State Dept. offers advice to students going abroad for break
When setting foot on foreign soil, it may be tempting for a student, feeling no connection with the host culture, to assume immunity to local laws and customs.
“Although most students will have a safe and enjoyable adventure, for some the trip will become a nightmare with a serious impact on the rest of their lives,” according to a State Department press release.
The State Department’s Web site collects a bevy of information for Americans traveling to foreign countries, including students traveling over spring and summer breaks. Several pamphlets and press notes published by the Department note the mistaken belief of many traveling Americans that they are exempt from local laws and would be sent home in the event of legal trouble.
“A lot of students expect that when they’re traveling abroad, they have American soil in a circle around them,” said Rene Sanchez, program coordinator in the Study Abroad office. “They believe they bring their country into the country they’re visiting.”
However, in a pamphlet titled “Travel Warning on Drugs Abroad,” the State Department stated that any American leaving the country forfeits the protection of U.S. laws and constitutional rights. An American arrested internationally is subject to the laws of the host country.
Therefore, the State Department and the Study Abroad office both urge students to heed the following advice.
Before departure, it is crucial to research the laws and customs of the country being visited, along with its crime rates and political circumstances.
This information is readily available on the State Department’s Web site in the form of Consular Information Sheets. The Study Abroad office has many books describing the countries visited for their programs, as well.
In order to remain in close contact with American authorities abroad, students should register online with the consulate before departure. Always keep the telephone number and address of the U.S. Embassy on hand.
Under no circumstances should traveling students buy, sell, carry or use drugs while abroad. Neither should they accept parcels from anyone to ferry through customs. Even a relatively minor amount of an illegal substance can land a traveler in a foreign jail.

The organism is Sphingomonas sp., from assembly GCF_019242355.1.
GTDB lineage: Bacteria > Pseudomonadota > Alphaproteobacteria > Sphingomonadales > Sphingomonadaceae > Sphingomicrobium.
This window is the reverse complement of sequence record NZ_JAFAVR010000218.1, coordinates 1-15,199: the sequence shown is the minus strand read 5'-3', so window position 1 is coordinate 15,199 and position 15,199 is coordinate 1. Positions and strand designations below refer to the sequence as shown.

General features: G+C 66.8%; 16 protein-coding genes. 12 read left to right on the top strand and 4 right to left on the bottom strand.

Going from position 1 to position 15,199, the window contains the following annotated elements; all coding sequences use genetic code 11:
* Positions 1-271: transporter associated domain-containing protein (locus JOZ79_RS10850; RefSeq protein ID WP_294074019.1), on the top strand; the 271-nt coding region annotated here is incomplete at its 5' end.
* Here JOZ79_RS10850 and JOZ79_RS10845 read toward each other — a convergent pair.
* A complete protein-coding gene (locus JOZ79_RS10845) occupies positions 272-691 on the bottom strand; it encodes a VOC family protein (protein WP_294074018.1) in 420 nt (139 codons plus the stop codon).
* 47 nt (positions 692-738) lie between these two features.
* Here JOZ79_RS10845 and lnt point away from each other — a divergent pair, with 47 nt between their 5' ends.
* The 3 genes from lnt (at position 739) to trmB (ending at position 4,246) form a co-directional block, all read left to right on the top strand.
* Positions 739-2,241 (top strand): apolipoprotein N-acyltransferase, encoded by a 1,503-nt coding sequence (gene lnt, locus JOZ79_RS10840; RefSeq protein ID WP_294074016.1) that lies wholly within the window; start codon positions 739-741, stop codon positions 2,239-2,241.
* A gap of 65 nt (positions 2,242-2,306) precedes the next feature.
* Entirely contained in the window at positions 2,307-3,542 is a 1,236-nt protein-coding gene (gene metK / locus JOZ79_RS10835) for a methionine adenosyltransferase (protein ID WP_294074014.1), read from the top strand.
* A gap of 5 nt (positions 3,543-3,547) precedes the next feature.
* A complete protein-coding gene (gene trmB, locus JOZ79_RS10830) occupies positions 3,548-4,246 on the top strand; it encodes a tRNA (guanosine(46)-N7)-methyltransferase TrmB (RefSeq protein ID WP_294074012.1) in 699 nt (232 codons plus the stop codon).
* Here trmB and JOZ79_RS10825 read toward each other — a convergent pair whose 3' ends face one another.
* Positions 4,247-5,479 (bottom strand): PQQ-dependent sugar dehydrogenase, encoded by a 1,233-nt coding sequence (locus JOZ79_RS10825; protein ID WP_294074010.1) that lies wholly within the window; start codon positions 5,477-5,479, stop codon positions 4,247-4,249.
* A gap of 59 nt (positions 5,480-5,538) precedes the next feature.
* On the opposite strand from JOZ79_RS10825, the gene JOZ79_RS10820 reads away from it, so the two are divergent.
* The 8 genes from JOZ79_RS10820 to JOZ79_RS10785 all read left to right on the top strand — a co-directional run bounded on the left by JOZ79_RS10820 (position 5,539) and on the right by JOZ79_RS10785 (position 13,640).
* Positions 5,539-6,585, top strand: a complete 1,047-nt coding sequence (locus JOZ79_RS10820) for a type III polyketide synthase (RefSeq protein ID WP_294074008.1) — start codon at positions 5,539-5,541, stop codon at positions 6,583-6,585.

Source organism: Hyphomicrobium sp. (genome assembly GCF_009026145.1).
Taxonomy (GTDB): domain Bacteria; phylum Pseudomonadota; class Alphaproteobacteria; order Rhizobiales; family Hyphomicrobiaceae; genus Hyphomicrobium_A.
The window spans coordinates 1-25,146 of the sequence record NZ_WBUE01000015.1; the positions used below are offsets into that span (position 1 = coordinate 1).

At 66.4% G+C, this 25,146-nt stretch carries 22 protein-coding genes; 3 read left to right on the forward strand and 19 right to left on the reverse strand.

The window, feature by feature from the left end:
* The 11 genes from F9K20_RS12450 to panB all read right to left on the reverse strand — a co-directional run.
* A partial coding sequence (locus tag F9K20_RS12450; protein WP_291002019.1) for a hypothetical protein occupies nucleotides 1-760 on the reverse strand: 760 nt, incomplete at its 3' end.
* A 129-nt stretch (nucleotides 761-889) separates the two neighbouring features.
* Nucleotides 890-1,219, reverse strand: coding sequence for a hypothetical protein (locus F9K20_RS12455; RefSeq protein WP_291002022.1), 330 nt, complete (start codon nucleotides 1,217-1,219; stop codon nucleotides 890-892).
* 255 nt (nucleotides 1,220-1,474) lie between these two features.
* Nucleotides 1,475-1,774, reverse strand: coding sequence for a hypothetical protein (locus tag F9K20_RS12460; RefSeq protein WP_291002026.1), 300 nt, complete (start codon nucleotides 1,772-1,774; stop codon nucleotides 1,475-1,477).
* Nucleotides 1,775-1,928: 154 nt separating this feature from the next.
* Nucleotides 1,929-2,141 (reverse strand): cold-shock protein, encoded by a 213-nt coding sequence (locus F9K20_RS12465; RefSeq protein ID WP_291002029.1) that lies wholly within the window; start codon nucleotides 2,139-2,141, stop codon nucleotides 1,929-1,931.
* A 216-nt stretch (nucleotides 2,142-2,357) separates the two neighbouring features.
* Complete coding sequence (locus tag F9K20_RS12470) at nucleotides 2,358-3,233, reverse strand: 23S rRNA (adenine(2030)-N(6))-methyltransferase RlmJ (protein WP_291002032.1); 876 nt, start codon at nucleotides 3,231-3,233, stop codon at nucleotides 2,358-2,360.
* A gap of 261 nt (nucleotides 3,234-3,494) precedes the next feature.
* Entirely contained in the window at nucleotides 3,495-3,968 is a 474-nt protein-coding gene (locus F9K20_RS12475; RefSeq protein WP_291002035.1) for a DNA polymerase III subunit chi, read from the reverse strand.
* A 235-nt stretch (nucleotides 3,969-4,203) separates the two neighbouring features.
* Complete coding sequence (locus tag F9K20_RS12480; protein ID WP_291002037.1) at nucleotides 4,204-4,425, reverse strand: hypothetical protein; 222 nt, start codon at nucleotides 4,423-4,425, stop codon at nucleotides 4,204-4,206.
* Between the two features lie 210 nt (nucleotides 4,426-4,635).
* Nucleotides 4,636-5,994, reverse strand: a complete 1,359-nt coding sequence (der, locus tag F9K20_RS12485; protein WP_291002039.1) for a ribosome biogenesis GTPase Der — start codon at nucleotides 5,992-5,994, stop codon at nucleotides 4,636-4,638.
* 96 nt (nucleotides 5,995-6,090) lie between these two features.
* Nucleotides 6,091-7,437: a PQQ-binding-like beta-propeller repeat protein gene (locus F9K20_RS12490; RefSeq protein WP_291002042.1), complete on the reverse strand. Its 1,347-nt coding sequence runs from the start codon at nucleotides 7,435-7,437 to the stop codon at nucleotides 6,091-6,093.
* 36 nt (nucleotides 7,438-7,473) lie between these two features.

“In some countries, anyone who is caught with even a very small quantity for personal use may be tried and receive the same sentence as the large-scale trafficker,” the State Department pamphlet stated.
The U.S. Consulate cannot force a foreign government to exonerate detained Americans, nor fund their defense with federal cash. It can, however, visit them in jail, communicate with family members back home and ensure that Americans are treated according to internationally accepted standards.
The Study Abroad office advises students to keep a low profile, avoid crowds and demonstrations, dress conservatively, blend into local culture and be fully aware of local laws and customs beforehand. Students are also advised not to drink to excess or consume drugs, and avoid people who do.
The Western Hemisphere Travel Initiative requires all American citizens who re-enter the country from Canada, Mexico and Bermuda by air to have a valid, non-expired passport. The regulation was enacted per the counsel of the 9/11 Commission and requested formally by the Intelligence Reform and Terrorism Prevention Act of 2004.
“The goal is to strengthen border security and facilitate entry into the United States for U.S. citizens and legitimate international travelers,” the State Department’s Web site stated.
Previously, American citizens were required to verbally declare citizenship and present a valid driver’s license or birth certificate to re-enter the U.S. from the countries mentioned.